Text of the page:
Sustainability is one of those things which has been seized upon by various parties across the political spectrum. Here again the focus of sustainability anxiety differs across the various political parties. The right worries most about financial sustainability, focusing on deficit spending and the effects upon future financial growth and stability. The left focuses more on environmental issues and sustainability. In each case there are concerns that current practices are not sustainable and if continued they will lead to catastrophes. Who is right? How likely are these various scenarios to come about and in what time frames?

I must admit I worry more about financial calamities. They have happened with consistent regularity with spectacular financial and social breakdowns punctuating human history. Poverty and social chaos appear to be the default mode for the world. There are many more paths leading there than there are leading to wealth and order. In my limited experience the worst environmental degradation seems to happen where people are the poorest and the path to better environments seems to be through improved generation of wealth. The counter arguments focus on the possibility of existential environmental calamity driven by human action. If this is a "likely" possibility, it should change human behavior. However, we cannot come to an agreement as to what likely means and what threshold should inspire action. Good luck in driving a consensus. The problem is those most passionate about particular concerns function as advocates who have huge blindsides. There appears to be no ability to question their own beliefs and not vilify those with contrary opinions.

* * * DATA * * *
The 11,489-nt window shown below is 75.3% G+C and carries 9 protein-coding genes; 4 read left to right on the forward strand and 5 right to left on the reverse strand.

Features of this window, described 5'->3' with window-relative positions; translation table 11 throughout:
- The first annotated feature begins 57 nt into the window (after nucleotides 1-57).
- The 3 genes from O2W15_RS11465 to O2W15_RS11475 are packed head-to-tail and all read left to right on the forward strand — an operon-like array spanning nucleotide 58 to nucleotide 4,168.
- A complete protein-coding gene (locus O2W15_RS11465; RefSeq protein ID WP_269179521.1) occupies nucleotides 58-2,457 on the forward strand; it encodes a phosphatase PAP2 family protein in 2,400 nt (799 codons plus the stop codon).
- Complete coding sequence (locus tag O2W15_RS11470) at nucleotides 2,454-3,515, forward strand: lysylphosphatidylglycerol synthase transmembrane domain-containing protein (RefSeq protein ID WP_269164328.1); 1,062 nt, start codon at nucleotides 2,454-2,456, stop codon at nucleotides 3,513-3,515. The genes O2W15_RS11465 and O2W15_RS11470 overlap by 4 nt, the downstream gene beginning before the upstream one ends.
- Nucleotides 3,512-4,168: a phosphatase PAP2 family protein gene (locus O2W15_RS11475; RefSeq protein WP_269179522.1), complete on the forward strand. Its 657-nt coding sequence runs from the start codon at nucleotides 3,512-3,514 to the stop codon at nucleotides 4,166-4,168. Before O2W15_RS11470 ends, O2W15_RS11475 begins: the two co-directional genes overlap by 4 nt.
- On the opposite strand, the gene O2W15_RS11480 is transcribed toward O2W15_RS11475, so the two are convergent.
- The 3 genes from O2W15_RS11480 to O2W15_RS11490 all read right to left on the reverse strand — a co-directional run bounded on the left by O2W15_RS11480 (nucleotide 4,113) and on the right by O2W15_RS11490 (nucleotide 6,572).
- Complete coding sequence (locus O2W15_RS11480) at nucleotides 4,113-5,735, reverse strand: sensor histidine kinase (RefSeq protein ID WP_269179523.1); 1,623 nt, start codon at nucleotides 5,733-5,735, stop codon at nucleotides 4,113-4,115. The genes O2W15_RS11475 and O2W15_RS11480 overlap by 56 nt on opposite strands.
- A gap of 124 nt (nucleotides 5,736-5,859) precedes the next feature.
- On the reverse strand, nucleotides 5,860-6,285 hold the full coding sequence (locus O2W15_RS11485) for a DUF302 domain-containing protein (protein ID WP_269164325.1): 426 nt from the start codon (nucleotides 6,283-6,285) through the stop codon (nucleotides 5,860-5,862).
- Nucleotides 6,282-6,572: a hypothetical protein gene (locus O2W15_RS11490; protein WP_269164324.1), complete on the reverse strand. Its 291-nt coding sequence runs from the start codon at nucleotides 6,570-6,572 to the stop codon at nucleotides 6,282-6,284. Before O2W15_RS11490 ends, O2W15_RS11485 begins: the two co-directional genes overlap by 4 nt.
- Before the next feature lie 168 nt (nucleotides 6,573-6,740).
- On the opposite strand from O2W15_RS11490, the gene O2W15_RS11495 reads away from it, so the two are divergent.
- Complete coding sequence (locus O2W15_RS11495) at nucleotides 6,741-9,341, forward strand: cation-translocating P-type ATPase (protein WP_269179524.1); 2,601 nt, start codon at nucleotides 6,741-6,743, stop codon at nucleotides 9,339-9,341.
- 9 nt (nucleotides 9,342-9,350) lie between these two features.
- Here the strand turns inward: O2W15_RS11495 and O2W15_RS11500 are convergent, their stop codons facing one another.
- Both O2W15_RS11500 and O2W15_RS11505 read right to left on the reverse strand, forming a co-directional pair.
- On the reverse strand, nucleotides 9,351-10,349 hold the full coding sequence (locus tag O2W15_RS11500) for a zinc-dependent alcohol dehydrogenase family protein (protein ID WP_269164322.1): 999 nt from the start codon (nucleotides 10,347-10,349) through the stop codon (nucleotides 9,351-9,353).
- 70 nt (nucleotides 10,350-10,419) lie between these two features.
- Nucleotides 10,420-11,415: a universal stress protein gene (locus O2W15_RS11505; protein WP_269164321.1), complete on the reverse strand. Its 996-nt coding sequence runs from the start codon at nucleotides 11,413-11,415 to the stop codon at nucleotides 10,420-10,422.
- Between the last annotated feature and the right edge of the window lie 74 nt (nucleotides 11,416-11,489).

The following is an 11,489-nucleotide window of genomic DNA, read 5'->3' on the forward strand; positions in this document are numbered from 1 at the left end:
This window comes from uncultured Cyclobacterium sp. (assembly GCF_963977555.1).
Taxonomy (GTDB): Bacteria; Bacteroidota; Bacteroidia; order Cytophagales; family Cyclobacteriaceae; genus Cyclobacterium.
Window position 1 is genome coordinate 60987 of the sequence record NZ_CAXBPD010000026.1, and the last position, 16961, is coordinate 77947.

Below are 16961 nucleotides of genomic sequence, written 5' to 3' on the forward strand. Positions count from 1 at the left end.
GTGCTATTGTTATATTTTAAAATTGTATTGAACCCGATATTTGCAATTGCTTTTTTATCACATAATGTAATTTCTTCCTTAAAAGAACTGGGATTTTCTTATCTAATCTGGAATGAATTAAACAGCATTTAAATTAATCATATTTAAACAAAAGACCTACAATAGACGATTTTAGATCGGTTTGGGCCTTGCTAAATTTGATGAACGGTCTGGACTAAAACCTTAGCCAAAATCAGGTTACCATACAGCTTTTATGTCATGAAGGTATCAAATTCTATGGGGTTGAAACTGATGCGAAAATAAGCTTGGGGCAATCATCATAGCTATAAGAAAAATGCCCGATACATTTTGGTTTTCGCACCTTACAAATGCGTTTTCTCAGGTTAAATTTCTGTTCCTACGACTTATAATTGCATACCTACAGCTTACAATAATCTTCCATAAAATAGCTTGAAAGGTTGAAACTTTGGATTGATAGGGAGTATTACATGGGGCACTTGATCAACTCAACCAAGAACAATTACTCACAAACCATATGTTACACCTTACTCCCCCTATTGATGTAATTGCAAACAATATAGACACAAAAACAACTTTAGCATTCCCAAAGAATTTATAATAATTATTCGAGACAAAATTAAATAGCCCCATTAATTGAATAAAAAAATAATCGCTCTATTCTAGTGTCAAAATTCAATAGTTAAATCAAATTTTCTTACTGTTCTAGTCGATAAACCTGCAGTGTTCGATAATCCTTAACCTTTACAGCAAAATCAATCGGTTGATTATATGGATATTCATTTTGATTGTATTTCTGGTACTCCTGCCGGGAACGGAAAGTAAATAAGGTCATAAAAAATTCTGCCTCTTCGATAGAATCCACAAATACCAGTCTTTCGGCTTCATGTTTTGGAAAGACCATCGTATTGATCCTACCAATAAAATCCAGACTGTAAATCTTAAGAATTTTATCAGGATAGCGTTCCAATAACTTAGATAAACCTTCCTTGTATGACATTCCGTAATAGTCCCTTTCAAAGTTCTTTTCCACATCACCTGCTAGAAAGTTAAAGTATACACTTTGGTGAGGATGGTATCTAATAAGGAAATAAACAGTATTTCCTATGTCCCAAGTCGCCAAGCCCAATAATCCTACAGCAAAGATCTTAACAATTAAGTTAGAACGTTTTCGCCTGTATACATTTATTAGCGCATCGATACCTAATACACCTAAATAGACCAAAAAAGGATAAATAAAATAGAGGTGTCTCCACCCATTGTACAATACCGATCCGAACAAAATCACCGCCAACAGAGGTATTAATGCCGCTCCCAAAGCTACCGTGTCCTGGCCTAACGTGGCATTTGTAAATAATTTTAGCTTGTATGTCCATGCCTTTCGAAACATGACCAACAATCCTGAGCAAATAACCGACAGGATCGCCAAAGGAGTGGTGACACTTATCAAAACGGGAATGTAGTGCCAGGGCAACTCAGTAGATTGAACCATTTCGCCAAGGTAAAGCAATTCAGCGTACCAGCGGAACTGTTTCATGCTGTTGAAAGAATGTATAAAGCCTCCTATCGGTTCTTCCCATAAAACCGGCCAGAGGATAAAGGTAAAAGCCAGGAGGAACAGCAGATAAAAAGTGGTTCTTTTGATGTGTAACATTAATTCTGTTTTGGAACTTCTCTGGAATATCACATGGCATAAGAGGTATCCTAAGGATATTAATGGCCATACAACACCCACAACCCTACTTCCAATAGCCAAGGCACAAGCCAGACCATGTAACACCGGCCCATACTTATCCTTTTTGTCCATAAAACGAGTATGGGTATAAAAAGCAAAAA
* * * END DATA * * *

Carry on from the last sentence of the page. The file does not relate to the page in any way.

It leads us back to asking what is the success that we should aspire to and what cautions should be deploy on our way to those successes? It seems that all of us carry our own unique fears regarding what terrible events might unfold in our futures and we come to these conclusions using primarily emotional decision making tools. Based upon the work of Jonathan Haidt, it seems that these belief systems may be hard wired to some degree. The ends of the political spectrum hold certain things in common, most notably their certainty of being right and having short memories of when they were wrong.

Sunday, October 13, 2013

Day 13 of the Exchanges